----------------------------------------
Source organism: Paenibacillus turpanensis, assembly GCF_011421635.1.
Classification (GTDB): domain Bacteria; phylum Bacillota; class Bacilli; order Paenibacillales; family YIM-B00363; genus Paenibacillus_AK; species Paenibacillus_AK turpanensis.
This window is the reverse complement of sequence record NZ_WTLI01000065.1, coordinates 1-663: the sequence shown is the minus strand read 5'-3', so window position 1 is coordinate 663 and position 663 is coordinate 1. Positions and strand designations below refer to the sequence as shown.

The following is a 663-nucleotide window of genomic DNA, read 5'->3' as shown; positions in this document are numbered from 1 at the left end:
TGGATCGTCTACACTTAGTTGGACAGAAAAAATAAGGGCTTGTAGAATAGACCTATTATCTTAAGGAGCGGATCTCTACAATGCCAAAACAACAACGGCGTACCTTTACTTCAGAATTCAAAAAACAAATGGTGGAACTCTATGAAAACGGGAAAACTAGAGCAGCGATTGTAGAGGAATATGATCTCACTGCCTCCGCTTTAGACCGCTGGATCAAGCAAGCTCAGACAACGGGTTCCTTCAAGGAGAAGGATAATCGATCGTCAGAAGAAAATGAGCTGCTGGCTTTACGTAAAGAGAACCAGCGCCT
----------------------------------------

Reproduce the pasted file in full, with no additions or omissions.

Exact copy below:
Source organism: Paenibacillus turpanensis, assembly GCF_011421635.1.
Classification (GTDB): domain Bacteria; phylum Bacillota; class Bacilli; order Paenibacillales; family YIM-B00363; genus Paenibacillus_AK; species Paenibacillus_AK turpanensis.
This window is the reverse complement of sequence record NZ_WTLI01000065.1, coordinates 1-663: the sequence shown is the minus strand read 5'-3', so window position 1 is coordinate 663 and position 663 is coordinate 1. Positions and strand designations below refer to the sequence as shown.

The following is a 663-nucleotide window of genomic DNA, read 5'->3' as shown; positions in this document are numbered from 1 at the left end:
TGGATCGTCTACACTTAGTTGGACAGAAAAAATAAGGGCTTGTAGAATAGACCTATTATCTTAAGGAGCGGATCTCTACAATGCCAAAACAACAACGGCGTACCTTTACTTCAGAATTCAAAAAACAAATGGTGGAACTCTATGAAAACGGGAAAACTAGAGCAGCGATTGTAGAGGAATATGATCTCACTGCCTCCGCTTTAGACCGCTGGATCAAGCAAGCTCAGACAACGGGTTCCTTCAAGGAGAAGGATAATCGATCGTCAGAAGAAAATGAGCTGCTGGCTTTACGTAAAGAGAACCAGCGCCT